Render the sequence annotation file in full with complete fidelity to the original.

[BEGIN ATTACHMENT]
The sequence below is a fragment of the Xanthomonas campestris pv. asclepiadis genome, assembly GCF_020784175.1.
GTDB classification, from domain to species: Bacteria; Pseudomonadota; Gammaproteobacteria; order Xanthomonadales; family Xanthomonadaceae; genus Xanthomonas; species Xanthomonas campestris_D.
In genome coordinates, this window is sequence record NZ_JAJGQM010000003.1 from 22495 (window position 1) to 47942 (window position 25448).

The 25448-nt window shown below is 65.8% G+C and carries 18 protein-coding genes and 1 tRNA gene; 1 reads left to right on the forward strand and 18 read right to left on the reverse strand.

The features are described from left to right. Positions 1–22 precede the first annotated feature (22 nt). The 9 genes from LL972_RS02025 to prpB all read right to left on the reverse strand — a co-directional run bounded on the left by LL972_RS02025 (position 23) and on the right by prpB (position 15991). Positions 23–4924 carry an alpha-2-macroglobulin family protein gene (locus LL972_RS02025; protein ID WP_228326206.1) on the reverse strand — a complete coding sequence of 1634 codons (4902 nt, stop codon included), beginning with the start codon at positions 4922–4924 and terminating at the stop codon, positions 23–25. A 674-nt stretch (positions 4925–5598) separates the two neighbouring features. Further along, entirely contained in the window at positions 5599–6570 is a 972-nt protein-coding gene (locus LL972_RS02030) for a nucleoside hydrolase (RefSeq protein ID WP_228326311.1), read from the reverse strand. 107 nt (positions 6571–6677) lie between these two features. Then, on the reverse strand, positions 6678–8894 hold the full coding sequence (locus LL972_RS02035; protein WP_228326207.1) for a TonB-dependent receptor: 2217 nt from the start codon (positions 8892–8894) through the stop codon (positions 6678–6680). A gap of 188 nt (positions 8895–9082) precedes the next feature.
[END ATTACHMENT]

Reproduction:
The sequence below is a fragment of the Xanthomonas campestris pv. asclepiadis genome, assembly GCF_020784175.1.
GTDB classification, from domain to species: Bacteria; Pseudomonadota; Gammaproteobacteria; order Xanthomonadales; family Xanthomonadaceae; genus Xanthomonas; species Xanthomonas campestris_D.
In genome coordinates, this window is sequence record NZ_JAJGQM010000003.1 from 22495 (window position 1) to 47942 (window position 25448).

The 25448-nt window shown below is 65.8% G+C and carries 18 protein-coding genes and 1 tRNA gene; 1 reads left to right on the forward strand and 18 read right to left on the reverse strand.

The features are described from left to right. Positions 1–22 precede the first annotated feature (22 nt). The 9 genes from LL972_RS02025 to prpB all read right to left on the reverse strand — a co-directional run bounded on the left by LL972_RS02025 (position 23) and on the right by prpB (position 15991). Positions 23–4924 carry an alpha-2-macroglobulin family protein gene (locus LL972_RS02025; protein ID WP_228326206.1) on the reverse strand — a complete coding sequence of 1634 codons (4902 nt, stop codon included), beginning with the start codon at positions 4922–4924 and terminating at the stop codon, positions 23–25. A 674-nt stretch (positions 4925–5598) separates the two neighbouring features. Further along, entirely contained in the window at positions 5599–6570 is a 972-nt protein-coding gene (locus LL972_RS02030) for a nucleoside hydrolase (RefSeq protein ID WP_228326311.1), read from the reverse strand. 107 nt (positions 6571–6677) lie between these two features. Then, on the reverse strand, positions 6678–8894 hold the full coding sequence (locus LL972_RS02035; protein WP_228326207.1) for a TonB-dependent receptor: 2217 nt from the start codon (positions 8892–8894) through the stop codon (positions 6678–6680). A gap of 188 nt (positions 8895–9082) precedes the next feature.